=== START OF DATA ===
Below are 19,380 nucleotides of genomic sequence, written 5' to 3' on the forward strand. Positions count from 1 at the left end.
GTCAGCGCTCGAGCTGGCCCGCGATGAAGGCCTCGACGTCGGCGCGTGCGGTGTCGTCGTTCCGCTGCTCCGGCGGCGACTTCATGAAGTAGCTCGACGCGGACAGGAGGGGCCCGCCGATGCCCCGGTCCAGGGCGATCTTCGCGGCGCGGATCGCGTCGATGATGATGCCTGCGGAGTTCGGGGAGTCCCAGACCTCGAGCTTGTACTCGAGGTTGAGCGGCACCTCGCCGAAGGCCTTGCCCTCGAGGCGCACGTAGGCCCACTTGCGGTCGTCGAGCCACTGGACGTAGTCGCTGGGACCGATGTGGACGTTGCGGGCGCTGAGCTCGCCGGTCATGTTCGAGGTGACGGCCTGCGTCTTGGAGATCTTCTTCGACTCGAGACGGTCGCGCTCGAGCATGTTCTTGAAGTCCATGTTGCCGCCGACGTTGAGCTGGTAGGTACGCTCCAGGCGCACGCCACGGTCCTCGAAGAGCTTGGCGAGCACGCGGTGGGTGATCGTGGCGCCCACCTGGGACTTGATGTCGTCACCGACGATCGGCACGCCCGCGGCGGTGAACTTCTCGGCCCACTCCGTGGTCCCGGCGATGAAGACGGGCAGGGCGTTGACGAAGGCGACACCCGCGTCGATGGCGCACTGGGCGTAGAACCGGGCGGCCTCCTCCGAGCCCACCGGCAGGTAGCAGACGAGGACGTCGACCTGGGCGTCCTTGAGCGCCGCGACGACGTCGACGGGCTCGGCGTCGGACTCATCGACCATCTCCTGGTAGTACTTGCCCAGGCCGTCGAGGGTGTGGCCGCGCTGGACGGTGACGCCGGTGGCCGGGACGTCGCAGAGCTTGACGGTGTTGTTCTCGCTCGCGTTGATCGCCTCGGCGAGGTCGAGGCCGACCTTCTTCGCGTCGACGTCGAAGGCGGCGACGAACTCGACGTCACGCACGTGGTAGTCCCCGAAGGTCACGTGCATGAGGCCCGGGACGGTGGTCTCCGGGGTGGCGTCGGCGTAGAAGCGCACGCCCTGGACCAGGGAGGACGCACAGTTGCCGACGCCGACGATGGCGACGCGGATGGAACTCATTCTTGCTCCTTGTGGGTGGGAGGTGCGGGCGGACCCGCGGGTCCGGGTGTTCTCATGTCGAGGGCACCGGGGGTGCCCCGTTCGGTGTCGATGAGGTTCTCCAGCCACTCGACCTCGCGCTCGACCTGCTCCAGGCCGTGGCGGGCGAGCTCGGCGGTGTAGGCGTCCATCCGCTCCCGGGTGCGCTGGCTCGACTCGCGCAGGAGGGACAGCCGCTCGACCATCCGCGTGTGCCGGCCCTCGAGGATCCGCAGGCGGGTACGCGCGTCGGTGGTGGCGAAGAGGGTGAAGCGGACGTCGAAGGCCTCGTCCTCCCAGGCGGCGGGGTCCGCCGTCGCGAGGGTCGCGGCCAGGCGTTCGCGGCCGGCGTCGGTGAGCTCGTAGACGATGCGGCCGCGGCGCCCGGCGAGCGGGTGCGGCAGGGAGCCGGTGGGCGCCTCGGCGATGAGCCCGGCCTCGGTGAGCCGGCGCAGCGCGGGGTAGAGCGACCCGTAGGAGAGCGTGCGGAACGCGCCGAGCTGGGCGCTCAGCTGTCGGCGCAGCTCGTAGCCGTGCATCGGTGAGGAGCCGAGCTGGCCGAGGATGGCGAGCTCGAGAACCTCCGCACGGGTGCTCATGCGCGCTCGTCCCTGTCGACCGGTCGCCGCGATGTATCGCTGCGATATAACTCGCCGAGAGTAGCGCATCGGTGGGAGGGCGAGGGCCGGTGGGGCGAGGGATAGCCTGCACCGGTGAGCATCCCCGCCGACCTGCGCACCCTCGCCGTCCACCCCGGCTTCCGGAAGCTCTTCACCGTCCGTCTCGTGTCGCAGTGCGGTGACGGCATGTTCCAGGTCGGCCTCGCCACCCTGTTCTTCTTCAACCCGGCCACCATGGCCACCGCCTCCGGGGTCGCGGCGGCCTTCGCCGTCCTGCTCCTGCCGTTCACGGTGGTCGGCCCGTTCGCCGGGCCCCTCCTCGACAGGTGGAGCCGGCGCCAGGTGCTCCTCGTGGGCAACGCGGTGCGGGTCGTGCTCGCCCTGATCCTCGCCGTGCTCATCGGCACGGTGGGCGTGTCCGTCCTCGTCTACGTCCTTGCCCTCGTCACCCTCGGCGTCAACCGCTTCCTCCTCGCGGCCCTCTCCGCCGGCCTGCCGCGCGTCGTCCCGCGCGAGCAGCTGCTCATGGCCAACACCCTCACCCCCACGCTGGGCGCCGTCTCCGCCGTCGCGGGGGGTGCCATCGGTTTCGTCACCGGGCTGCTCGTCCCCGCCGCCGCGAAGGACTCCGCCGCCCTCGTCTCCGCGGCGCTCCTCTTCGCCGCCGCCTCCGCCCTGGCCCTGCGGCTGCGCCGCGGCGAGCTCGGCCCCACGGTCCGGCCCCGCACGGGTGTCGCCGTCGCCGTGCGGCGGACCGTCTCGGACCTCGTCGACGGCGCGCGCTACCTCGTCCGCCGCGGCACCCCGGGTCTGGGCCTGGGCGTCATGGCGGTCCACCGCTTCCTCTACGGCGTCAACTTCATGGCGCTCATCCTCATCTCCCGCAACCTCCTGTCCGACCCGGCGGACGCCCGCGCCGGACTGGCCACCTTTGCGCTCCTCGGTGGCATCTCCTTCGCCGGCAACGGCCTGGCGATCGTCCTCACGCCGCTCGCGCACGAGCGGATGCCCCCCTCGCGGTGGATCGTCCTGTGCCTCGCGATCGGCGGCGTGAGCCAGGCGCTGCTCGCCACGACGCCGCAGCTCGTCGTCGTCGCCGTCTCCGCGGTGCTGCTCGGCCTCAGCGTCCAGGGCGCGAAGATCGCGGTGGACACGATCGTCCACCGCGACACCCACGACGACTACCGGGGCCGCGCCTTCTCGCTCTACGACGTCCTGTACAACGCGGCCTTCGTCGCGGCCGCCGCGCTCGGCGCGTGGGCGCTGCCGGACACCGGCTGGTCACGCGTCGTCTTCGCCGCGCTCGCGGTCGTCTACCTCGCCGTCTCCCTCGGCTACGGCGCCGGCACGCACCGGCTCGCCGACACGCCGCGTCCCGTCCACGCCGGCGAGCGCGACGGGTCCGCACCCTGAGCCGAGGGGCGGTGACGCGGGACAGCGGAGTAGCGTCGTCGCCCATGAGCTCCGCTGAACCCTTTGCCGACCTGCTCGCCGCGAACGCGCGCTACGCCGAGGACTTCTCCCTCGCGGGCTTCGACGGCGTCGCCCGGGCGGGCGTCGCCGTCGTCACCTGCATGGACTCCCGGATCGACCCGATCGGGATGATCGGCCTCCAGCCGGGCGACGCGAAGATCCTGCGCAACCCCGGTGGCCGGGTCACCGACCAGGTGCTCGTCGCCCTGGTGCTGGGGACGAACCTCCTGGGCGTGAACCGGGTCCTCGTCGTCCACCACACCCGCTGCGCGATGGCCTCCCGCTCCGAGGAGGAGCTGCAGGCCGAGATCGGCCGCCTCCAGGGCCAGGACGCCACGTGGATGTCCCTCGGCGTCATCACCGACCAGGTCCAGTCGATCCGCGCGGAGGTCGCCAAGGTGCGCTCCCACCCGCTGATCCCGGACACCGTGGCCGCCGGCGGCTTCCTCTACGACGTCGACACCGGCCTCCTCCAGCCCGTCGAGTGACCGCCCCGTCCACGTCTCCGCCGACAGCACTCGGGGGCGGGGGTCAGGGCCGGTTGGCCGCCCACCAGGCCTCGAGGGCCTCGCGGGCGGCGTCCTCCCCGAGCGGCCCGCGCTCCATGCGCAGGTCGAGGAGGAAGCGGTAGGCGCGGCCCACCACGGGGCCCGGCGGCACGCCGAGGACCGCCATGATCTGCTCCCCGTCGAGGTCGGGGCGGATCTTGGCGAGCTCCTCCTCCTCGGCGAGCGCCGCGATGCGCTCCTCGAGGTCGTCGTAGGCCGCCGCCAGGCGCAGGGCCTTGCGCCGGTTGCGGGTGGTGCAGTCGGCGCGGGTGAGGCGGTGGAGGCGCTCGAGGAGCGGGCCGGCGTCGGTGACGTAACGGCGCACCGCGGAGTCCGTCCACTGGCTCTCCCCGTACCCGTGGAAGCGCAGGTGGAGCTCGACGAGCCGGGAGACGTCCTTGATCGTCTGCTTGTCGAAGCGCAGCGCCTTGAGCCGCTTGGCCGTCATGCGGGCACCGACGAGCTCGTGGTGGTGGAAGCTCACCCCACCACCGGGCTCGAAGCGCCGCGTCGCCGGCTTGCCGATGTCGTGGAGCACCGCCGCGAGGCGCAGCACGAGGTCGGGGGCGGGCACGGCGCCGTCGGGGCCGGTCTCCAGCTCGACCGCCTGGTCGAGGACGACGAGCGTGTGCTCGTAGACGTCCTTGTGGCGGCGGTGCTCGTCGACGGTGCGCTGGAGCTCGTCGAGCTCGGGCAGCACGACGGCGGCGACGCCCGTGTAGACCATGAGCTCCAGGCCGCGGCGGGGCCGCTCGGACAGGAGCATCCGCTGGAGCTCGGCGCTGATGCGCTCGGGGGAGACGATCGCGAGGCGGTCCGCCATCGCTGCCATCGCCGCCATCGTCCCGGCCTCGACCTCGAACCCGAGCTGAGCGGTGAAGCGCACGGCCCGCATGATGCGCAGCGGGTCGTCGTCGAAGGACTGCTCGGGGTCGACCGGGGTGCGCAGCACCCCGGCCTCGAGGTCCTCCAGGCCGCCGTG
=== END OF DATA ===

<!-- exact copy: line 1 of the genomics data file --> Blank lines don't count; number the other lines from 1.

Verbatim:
Below are 19,380 nucleotides of genomic sequence, written 5' to 3' on the forward strand. Positions count from 1 at the left end.